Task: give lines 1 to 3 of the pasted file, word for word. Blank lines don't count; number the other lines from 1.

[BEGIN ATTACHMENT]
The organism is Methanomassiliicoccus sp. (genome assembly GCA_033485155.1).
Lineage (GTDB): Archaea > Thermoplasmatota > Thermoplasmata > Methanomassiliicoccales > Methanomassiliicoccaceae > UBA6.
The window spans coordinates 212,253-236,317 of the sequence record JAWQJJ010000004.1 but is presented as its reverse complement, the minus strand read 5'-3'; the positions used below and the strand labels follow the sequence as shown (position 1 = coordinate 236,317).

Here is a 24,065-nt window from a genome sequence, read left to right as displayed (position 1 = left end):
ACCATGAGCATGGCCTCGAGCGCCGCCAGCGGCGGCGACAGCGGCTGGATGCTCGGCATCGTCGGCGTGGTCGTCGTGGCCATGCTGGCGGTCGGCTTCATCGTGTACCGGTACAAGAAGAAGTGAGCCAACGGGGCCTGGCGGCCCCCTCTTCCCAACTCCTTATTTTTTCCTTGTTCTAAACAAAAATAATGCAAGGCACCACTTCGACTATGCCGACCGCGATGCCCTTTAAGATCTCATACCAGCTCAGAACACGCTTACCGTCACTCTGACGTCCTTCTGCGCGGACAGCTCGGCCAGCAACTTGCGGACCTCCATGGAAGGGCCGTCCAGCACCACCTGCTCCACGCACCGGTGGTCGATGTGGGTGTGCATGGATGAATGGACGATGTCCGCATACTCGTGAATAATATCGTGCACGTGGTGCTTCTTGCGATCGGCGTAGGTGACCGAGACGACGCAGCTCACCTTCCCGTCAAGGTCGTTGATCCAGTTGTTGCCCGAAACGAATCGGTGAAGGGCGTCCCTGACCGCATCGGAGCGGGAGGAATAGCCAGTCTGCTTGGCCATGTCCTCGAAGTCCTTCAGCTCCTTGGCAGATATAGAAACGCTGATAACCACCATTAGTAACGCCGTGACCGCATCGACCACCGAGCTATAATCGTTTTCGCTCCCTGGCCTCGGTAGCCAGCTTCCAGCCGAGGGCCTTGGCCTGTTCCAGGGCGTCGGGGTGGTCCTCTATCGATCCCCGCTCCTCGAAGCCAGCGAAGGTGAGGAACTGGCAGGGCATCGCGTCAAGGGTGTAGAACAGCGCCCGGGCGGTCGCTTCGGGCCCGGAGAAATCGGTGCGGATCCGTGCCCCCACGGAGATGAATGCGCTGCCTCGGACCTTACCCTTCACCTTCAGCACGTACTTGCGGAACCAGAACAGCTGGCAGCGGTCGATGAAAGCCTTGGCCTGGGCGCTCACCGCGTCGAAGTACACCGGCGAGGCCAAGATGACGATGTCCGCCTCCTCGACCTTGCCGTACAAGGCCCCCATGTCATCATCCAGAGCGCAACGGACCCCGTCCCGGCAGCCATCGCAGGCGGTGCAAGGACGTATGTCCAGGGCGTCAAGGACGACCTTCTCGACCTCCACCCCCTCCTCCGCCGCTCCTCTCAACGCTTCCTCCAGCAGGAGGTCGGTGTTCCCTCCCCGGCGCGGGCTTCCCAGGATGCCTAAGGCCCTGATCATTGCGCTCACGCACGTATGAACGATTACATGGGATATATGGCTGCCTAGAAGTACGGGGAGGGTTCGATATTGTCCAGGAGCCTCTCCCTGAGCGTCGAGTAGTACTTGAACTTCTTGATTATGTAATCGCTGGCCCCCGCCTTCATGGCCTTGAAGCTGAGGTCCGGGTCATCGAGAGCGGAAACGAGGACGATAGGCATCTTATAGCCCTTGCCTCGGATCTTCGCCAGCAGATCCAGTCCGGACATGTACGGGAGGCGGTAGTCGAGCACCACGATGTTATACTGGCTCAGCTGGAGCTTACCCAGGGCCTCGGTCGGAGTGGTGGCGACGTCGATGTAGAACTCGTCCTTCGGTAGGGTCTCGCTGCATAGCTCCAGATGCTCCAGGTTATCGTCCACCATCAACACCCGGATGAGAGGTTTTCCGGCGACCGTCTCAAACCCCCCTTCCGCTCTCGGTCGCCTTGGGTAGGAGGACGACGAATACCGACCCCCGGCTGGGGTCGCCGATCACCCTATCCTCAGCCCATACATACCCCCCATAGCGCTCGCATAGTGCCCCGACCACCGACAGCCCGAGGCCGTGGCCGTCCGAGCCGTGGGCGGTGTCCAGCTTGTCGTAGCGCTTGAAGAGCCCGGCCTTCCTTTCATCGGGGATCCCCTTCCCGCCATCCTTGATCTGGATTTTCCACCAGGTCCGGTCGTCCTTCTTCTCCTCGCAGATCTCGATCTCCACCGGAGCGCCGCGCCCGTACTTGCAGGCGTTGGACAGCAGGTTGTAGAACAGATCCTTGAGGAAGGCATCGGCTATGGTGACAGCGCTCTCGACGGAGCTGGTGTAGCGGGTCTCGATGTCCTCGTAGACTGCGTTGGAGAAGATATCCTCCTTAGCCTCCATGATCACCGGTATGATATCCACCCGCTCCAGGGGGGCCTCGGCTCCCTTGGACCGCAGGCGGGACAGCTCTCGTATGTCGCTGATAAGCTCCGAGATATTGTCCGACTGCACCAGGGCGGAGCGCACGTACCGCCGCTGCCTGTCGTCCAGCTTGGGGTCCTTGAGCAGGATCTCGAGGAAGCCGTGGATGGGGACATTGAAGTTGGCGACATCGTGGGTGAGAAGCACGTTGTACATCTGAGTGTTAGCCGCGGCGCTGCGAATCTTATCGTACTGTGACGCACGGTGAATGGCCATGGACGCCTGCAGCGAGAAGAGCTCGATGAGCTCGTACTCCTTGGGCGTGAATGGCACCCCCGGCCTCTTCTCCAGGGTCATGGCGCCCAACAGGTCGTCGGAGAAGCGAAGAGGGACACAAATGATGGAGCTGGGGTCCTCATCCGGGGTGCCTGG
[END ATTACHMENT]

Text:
The organism is Methanomassiliicoccus sp. (genome assembly GCA_033485155.1).
Lineage (GTDB): Archaea > Thermoplasmatota > Thermoplasmata > Methanomassiliicoccales > Methanomassiliicoccaceae > UBA6.
The window spans coordinates 212,253-236,317 of the sequence record JAWQJJ010000004.1 but is presented as its reverse complement, the minus strand read 5'-3'; the positions used below and the strand labels follow the sequence as shown (position 1 = coordinate 236,317).